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The Honey Bee (Apis mellifera)

The Honey Bee (Apis mellifera)
For illustrations to accompany this article see Insect Life-Cycles

See also: Videos of Honey Bees


Ants, bees and wasps are social insects. This means that they tend to live in colonies where all the individuals are of the same family, often the offspring of one mother. In the more highly organized societies there is a division of labour in which individuals carry out particular duties.

Structure. The bodies of bees are divided into head, thorax and abdomen, with three pairs of legs and two pairs of wings on the thorax. The fore and hind wings on each side are linked by hooks and grooves so that they move together in flight.

The mouth parts consist of a "tongue" or labium, which can be enclosed near the head by the labial palps and maxillae. Nectar, from the nectaries of flowers, can be drawn up the grooved surface of the labium, partly by capillary attraction and partly by the pumping action of muscles in the head. When not in use, these elongated mouth parts are folded back under the head, leaving the shorter, stouter mandibles free in front to chew pollen, manipulate wax, attack intruders etc.

The ovipositor through which the queen lays her eggs in the wax cell, is modified in the workers to form a sting.

Organization of the colony. There are four species of Apis, the honey-bee, one of which is Apis mellifera, the Western honey-bee, which is the commonest hive-bee in this country. There are three kinds of bee in a colony: in the summer, a few hundred drones or males, one egg-laying female, or queen, and from 20 to 80 thousand sterile females or workers. The mature queen is usually easily recognized by her large abdomen.

The Queen. A queen bee may live from two to five years and, except for a short period at the end of her life when one of her daughters takes over the colony, she is the only egg-laying female. All the members of the colony, whether drones or workers, are her offspring. She spends all her time laying eggs, perhaps up to 1500 a day, each one being placed in a wax cell made by the workers. The queen can feed herself but in the hive the nearest workers turn towards her, lick her body and feed her by regurgitating a special secretion of their salivary glands, called "royal jelly", on to their probosces from which the queen can absorb it.

The queen usually mates only once in her life (though second and third matings are known to happen) and stores the sperms received from the drone in a sperm sac in her abdomen. This store of sperms lasts her for the two or more years of egg-laying, a small quantity being released with each fertilized egg laid.

When the store of sperms is used up she may continue to lay eggs but they are all unfertilized and will become drones. By this time one of her daughters has been reared as a queen and is ready to take over the egg-laying.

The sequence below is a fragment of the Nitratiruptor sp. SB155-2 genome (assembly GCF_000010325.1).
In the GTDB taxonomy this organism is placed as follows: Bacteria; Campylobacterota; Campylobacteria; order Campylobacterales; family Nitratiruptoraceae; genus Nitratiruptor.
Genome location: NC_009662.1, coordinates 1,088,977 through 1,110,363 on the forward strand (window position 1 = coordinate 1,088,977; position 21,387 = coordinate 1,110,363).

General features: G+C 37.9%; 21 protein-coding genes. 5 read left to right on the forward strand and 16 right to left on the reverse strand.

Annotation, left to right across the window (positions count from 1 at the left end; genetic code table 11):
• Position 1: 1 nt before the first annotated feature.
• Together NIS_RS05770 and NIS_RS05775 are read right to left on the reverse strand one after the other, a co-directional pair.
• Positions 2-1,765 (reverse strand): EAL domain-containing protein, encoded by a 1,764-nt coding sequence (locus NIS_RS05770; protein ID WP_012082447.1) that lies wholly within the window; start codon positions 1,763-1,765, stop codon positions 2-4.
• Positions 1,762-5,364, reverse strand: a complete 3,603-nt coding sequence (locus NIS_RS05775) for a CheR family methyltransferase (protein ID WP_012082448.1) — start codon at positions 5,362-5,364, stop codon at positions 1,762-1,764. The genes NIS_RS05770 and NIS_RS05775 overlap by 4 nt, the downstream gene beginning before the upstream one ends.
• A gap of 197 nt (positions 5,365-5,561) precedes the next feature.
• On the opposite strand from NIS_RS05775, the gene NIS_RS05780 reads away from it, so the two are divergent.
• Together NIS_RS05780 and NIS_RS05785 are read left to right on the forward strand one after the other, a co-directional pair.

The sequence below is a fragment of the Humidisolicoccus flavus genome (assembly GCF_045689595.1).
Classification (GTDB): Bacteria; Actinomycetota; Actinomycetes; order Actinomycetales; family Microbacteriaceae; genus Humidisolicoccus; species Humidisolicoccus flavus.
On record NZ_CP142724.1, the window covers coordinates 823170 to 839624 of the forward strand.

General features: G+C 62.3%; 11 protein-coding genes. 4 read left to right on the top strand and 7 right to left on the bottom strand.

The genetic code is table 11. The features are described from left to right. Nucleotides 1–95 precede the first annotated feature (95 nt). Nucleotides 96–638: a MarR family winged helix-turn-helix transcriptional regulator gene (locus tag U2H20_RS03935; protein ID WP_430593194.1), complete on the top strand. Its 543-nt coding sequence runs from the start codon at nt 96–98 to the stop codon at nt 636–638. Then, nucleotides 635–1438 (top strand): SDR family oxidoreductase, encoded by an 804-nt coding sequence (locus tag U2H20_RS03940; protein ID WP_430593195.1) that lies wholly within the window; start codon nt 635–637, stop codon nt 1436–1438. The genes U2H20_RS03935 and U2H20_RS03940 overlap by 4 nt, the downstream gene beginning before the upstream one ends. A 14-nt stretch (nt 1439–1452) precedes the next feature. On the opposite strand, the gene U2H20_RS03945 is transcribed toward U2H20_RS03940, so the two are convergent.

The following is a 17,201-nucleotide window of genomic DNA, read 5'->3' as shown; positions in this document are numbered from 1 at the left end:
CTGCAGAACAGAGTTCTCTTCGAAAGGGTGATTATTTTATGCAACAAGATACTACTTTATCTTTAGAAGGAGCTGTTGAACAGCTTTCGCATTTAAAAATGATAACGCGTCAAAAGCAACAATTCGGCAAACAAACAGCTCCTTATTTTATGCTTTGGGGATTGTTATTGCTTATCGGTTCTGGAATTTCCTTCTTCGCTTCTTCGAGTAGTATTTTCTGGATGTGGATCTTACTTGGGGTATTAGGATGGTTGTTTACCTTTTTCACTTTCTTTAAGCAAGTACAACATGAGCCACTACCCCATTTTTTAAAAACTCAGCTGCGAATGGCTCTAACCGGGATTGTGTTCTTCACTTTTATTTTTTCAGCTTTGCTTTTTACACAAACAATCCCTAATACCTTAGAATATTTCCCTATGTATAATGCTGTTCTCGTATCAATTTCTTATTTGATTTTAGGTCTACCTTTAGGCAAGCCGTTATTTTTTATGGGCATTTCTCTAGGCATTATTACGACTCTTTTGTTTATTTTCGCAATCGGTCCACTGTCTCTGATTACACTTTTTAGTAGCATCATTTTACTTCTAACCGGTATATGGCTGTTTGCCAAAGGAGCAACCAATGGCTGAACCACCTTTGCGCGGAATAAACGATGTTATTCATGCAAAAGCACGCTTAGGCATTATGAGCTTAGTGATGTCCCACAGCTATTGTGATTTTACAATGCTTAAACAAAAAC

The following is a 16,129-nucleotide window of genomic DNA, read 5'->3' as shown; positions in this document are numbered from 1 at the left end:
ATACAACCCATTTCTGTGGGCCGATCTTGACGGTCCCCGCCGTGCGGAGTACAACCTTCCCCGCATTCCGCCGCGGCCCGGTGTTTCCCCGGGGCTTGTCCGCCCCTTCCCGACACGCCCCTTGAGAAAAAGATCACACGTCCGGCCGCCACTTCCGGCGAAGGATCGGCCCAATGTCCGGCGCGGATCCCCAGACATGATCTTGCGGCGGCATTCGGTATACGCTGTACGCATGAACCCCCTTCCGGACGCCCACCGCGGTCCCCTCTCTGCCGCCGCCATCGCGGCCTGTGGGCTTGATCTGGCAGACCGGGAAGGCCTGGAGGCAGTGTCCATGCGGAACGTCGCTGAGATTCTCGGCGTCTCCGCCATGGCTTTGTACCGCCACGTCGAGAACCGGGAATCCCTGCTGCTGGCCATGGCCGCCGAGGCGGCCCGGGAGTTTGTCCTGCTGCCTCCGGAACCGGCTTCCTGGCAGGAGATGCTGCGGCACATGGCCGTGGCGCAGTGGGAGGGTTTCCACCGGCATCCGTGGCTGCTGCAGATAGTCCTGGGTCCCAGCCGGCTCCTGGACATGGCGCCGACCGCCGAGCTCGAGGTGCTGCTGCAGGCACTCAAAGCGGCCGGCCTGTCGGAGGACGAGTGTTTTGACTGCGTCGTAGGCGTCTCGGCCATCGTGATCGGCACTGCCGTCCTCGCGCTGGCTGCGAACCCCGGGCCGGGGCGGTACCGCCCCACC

Life history. Each egg is laid in one of the hexagonal wax cells and hatches into a tiny, white, legless larva. The larva feeds on substances deposited in the cell by the workers; it grows, pupates in the cell, hatches as an adult bee and finally emerges from the cell into the hive. The eggs hatch after three to four days and by nine days are fully grown and ready to pupate. The workers put a capping over the cells at this time. Ten or eleven days later the capping is bitten away and the adult emerges. The times given above vary with changes of temperature and according to whether the bee is becoming a drone, worker or queen.

Drones. The drones, who live for about four to five weeks and do not work inside the hive, are fed by the workers or help themselves from the store of pollen and nectar in the combs. Their function is to fertilize a new queen. In the autumn, or when conditions are poor, they are turned out of the hive where, unable to find food for themselves, they soon die.

Workers. The workers are female bees whose reproductive organs do not function. Among many other tasks they collect food from outside the hive and store it, make the wax cells and
feed the developing larvae.

Origin of the three types of bee. The wax combs are built hanging vertically with a gap of about half an inch separating each one. The cells in each comb thus lie horizontally. The workers prepare three kinds of cell: worker cells about 5 mm across, drone cells about 6 mm across, and queen cells quite different from the others. The queen cells are larger and made individually, pointing downwards like small acorns from the surface or bottom of the comb. The relative numbers of these three kinds of cell seem to depend on the time of the year, the temperature, the abundance of food and condition of the colony. Normally, the worker cells predominate.

Eggs are laid by the queen in the brood area. This is where the temperature is about 32° C, kept so by the heat given out by the bees' bodies. The area varies, diminishing in the winter and expanding in the summer. The queen moves over the brood area, laying eggs indiscriminately in any of the three types of cell she encounters, by placing her abdomen in the cell and depositing a single egg. The eggs placed in the larger, drone cells, are not fertilized, and this results in the eggs developing into a male bee or drone. In the queen and worker cells, fertilized eggs are laid.